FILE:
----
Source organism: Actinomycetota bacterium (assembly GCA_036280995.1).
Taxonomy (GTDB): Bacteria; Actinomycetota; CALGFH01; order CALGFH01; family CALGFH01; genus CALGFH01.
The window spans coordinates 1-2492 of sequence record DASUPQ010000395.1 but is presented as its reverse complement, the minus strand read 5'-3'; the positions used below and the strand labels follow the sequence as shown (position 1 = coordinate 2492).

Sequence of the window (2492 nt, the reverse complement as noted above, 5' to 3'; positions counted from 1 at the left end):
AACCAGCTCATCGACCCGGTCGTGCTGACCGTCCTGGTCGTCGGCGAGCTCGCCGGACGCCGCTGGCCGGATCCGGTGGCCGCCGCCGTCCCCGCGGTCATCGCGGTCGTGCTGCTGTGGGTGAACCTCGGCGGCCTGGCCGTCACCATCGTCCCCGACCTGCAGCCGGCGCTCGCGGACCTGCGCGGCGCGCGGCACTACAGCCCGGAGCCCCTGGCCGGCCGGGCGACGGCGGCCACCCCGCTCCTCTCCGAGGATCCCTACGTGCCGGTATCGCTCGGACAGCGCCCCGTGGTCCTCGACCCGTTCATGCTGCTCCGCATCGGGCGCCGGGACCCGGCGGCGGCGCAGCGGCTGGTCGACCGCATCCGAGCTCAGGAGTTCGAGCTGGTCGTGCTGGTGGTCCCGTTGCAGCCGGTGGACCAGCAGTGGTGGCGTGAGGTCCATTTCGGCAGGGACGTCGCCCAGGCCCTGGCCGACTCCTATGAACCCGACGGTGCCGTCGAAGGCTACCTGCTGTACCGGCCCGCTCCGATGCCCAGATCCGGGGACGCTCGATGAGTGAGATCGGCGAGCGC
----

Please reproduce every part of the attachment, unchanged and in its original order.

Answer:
Source organism: Actinomycetota bacterium (assembly GCA_036280995.1).
Taxonomy (GTDB): Bacteria; Actinomycetota; CALGFH01; order CALGFH01; family CALGFH01; genus CALGFH01.
The window spans coordinates 1-2492 of sequence record DASUPQ010000395.1 but is presented as its reverse complement, the minus strand read 5'-3'; the positions used below and the strand labels follow the sequence as shown (position 1 = coordinate 2492).

Sequence of the window (2492 nt, the reverse complement as noted above, 5' to 3'; positions counted from 1 at the left end):
AACCAGCTCATCGACCCGGTCGTGCTGACCGTCCTGGTCGTCGGCGAGCTCGCCGGACGCCGCTGGCCGGATCCGGTGGCCGCCGCCGTCCCCGCGGTCATCGCGGTCGTGCTGCTGTGGGTGAACCTCGGCGGCCTGGCCGTCACCATCGTCCCCGACCTGCAGCCGGCGCTCGCGGACCTGCGCGGCGCGCGGCACTACAGCCCGGAGCCCCTGGCCGGCCGGGCGACGGCGGCCACCCCGCTCCTCTCCGAGGATCCCTACGTGCCGGTATCGCTCGGACAGCGCCCCGTGGTCCTCGACCCGTTCATGCTGCTCCGCATCGGGCGCCGGGACCCGGCGGCGGCGCAGCGGCTGGTCGACCGCATCCGAGCTCAGGAGTTCGAGCTGGTCGTGCTGGTGGTCCCGTTGCAGCCGGTGGACCAGCAGTGGTGGCGTGAGGTCCATTTCGGCAGGGACGTCGCCCAGGCCCTGGCCGACTCCTATGAACCCGACGGTGCCGTCGAAGGCTACCTGCTGTACCGGCCCGCTCCGATGCCCAGATCCGGGGACGCTCGATGAGTGAGATCGGCGAGCGC